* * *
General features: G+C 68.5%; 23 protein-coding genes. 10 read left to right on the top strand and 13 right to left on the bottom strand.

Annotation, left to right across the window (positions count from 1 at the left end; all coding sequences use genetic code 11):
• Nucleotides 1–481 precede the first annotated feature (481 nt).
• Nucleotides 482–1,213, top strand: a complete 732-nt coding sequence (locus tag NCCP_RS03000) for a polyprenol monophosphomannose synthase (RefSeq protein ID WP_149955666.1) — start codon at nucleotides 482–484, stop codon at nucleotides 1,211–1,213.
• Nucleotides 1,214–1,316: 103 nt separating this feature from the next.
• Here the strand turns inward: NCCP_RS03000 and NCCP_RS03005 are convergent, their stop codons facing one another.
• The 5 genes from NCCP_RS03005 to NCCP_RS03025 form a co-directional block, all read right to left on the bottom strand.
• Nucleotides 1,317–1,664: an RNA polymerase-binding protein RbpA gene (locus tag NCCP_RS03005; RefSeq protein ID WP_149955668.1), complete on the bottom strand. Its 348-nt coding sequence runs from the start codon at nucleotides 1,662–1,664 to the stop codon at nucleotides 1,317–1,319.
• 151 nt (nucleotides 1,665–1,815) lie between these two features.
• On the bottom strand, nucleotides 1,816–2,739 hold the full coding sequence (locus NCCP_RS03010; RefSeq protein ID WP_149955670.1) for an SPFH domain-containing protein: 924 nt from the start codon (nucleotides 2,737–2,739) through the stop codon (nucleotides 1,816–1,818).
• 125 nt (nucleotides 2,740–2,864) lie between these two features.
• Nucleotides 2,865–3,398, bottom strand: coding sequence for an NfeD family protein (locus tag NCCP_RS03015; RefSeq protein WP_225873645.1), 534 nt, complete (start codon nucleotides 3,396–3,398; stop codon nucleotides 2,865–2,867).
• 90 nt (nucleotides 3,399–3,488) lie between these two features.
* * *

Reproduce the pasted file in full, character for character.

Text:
General features: G+C 68.5%; 23 protein-coding genes. 10 read left to right on the top strand and 13 right to left on the bottom strand.

Annotation, left to right across the window (positions count from 1 at the left end; all coding sequences use genetic code 11):
• Nucleotides 1–481 precede the first annotated feature (481 nt).
• Nucleotides 482–1,213, top strand: a complete 732-nt coding sequence (locus tag NCCP_RS03000) for a polyprenol monophosphomannose synthase (RefSeq protein ID WP_149955666.1) — start codon at nucleotides 482–484, stop codon at nucleotides 1,211–1,213.
• Nucleotides 1,214–1,316: 103 nt separating this feature from the next.
• Here the strand turns inward: NCCP_RS03000 and NCCP_RS03005 are convergent, their stop codons facing one another.
• The 5 genes from NCCP_RS03005 to NCCP_RS03025 form a co-directional block, all read right to left on the bottom strand.
• Nucleotides 1,317–1,664: an RNA polymerase-binding protein RbpA gene (locus tag NCCP_RS03005; RefSeq protein ID WP_149955668.1), complete on the bottom strand. Its 348-nt coding sequence runs from the start codon at nucleotides 1,662–1,664 to the stop codon at nucleotides 1,317–1,319.
• 151 nt (nucleotides 1,665–1,815) lie between these two features.
• On the bottom strand, nucleotides 1,816–2,739 hold the full coding sequence (locus NCCP_RS03010; RefSeq protein ID WP_149955670.1) for an SPFH domain-containing protein: 924 nt from the start codon (nucleotides 2,737–2,739) through the stop codon (nucleotides 1,816–1,818).
• 125 nt (nucleotides 2,740–2,864) lie between these two features.
• Nucleotides 2,865–3,398, bottom strand: coding sequence for an NfeD family protein (locus tag NCCP_RS03015; RefSeq protein WP_225873645.1), 534 nt, complete (start codon nucleotides 3,396–3,398; stop codon nucleotides 2,865–2,867).
• 90 nt (nucleotides 3,399–3,488) lie between these two features.